config

Understanding “occurrences before alerts” in oracle enterprise manager 13c


The Incident Manager within Oracle Enterprise Manager 13c is a powerful tool for monitoring a wealth of target types such as databases, hosts, middleware or just services in general from a bird’s eye view or right down into the manifold details of a dedicated application. As with all powerful means around, where there is a lot of power, there also usually is a lot to do wrong (or even employ counterproductive). This is why it is important to understand the Incident Manager concepts from bottom up and be able to identify the knobs and wheels to poke with to meet a certain requirement.

Basically, Incident Manager is a professional toolset to facilitate the management of non-critical and critical system alerts against metric values (registered as problems and incidents, see About Incidents and Problems) in a larger quantity and time scale along with alert management templating and alert assigment and so forth.

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Splitting a btrfs 4.1x root partition with debian live system gparted btrfs tools 3.17-x


This is a short picture log of doing a btrfs 4.1x root partition split on a (down) oracle linux 7.2 using a debian live system applying gparted based on btrfs tools 3.17-x. Lot’s of names and version codecs, right? But this is what matters. The important message is : it works using this flavours.
Actually, running oracle or redhat linux as the live system may have been much more appropriate concerning compatibility reasons. The odd things is, no redhat-based (enterprise) linux system features gparted. Only fedora does, sourcing the epel-repository but not having kinf of a live system release as debian.

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Tracking down “ntpdate[18168]: no server suitable for synchronization found”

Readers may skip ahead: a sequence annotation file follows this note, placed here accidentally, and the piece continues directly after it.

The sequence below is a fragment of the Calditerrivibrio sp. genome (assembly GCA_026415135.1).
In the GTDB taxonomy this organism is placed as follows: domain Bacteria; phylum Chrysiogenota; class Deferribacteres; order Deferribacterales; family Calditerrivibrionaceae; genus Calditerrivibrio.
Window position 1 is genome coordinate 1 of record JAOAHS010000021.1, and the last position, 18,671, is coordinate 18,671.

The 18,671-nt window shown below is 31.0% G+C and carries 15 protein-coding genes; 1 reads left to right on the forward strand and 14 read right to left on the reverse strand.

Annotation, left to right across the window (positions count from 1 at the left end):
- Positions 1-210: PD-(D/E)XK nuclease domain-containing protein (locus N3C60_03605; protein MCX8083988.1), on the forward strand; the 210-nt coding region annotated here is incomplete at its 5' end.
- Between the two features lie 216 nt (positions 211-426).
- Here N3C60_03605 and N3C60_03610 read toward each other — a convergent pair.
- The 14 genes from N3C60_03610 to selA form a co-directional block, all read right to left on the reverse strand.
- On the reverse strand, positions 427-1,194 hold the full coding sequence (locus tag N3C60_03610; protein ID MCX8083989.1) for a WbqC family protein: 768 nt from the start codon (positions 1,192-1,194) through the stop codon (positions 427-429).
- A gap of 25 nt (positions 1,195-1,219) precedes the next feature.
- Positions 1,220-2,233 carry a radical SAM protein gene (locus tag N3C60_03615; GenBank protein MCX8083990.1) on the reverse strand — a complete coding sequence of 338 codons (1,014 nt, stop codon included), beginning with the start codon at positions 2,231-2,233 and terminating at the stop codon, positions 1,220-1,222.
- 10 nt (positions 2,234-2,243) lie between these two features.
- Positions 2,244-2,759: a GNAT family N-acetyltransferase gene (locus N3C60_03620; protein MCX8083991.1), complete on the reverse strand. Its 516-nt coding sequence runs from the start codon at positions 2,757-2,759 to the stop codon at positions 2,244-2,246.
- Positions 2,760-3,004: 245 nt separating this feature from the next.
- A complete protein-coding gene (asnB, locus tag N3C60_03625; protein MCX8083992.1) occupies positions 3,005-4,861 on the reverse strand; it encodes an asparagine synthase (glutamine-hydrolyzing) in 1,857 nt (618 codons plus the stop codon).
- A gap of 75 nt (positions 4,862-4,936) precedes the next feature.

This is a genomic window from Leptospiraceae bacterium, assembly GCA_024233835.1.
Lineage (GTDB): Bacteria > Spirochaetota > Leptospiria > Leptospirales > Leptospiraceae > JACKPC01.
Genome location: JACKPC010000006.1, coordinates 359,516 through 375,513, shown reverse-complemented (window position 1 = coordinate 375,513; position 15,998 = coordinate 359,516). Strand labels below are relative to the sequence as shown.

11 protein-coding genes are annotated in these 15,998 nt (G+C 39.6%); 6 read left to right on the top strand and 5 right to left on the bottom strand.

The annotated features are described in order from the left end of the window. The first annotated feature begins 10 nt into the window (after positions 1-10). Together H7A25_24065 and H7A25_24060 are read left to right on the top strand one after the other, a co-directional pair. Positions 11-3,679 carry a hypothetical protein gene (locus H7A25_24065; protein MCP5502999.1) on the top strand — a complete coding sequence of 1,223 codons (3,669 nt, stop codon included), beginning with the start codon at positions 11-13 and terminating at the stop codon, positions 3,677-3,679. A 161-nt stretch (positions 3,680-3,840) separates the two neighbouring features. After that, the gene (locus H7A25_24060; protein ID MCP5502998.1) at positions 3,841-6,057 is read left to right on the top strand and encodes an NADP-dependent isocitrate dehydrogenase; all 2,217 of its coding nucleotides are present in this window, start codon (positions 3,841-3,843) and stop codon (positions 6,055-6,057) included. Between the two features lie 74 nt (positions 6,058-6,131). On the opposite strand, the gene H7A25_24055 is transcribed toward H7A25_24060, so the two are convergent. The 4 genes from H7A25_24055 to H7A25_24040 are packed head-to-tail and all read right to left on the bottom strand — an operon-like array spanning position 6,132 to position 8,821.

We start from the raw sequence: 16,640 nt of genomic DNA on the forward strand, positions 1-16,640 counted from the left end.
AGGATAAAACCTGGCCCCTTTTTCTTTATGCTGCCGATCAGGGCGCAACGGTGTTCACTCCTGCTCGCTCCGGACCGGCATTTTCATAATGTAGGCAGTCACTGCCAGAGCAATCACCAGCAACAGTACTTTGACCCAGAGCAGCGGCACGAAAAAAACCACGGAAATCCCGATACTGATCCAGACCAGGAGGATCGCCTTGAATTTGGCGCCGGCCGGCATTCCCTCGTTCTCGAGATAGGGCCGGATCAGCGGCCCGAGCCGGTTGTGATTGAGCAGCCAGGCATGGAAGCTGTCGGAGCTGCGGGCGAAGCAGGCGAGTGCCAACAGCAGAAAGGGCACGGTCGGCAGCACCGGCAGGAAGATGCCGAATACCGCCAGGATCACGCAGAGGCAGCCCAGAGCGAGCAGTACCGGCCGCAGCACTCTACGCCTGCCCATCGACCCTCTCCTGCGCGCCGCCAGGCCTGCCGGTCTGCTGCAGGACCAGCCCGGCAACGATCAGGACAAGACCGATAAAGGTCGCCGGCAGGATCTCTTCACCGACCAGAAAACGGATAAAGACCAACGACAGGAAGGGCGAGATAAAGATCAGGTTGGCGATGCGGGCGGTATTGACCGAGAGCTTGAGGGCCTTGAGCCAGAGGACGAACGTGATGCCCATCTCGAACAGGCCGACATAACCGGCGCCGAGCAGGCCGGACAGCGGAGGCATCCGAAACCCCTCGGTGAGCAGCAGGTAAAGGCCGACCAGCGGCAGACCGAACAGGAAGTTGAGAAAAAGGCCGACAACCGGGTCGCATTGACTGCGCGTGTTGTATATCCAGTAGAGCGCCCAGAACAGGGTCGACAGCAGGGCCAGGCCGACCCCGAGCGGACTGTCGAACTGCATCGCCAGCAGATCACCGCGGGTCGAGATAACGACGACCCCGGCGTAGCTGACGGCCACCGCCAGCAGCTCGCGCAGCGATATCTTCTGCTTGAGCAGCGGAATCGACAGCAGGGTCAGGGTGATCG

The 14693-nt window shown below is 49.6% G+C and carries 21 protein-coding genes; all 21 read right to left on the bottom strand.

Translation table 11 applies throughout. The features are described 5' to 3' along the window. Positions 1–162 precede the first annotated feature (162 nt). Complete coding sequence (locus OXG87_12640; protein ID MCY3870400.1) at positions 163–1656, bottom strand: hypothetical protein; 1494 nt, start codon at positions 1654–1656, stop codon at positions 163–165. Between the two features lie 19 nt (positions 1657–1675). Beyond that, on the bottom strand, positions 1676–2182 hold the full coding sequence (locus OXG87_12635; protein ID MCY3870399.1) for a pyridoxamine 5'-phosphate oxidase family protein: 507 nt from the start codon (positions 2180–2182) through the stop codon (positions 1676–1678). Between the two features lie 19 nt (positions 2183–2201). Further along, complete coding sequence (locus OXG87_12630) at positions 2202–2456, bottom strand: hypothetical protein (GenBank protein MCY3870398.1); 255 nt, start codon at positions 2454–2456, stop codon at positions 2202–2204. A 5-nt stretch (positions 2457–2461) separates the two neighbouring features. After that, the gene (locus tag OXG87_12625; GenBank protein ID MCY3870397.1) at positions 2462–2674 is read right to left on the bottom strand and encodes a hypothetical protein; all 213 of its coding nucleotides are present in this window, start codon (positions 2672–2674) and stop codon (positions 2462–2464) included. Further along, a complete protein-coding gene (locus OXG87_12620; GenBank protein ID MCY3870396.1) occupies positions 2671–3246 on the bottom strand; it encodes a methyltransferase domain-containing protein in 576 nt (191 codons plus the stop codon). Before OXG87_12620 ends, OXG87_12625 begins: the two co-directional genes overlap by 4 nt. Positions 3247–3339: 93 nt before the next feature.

After installing and getting up ntpd on a RHEL-like Linux system, see http://www.certdepot.net/rhel7-set-ntp-service for example, you may want to double check iff ntpd is actually able to perform successfully. There’s a couple of shell commands to employ, most notably ntpstat and ntpq as well as timedatectl more recently with version 7 and up systems. ntpstat will tell you about the status of the time synchronisation, whereas ntpq, being executed a few times in a row, shows the servers being selected for synchronisation, the one prefixed by an aterisk as the current master, and the time left since the last synchronisation up the the synchronisation interval in the when and poll columns, respectively. timedatectl furthermore includes timezone and daylight saving information, however, the synchronisation status given here is about to be called into question, see later. So far, iff anything runs fine, you may expect something like this (consider the values changing in the when column for the second call):

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Locating kernel headers for vmware tools on an uekr3 oracle linux 6.7


Continuing, if you like, on an admin topic concerning UEKR3 Oracle Linux 6.5, see: Missing kernel-firmware 3.8.13-16.2.1.el6uek on Oracle Linux 6.5, I’ going to give a recipe and some explanations for getting vmtools modules successfully built in a VMware guest after complains about an invalid kernel header path.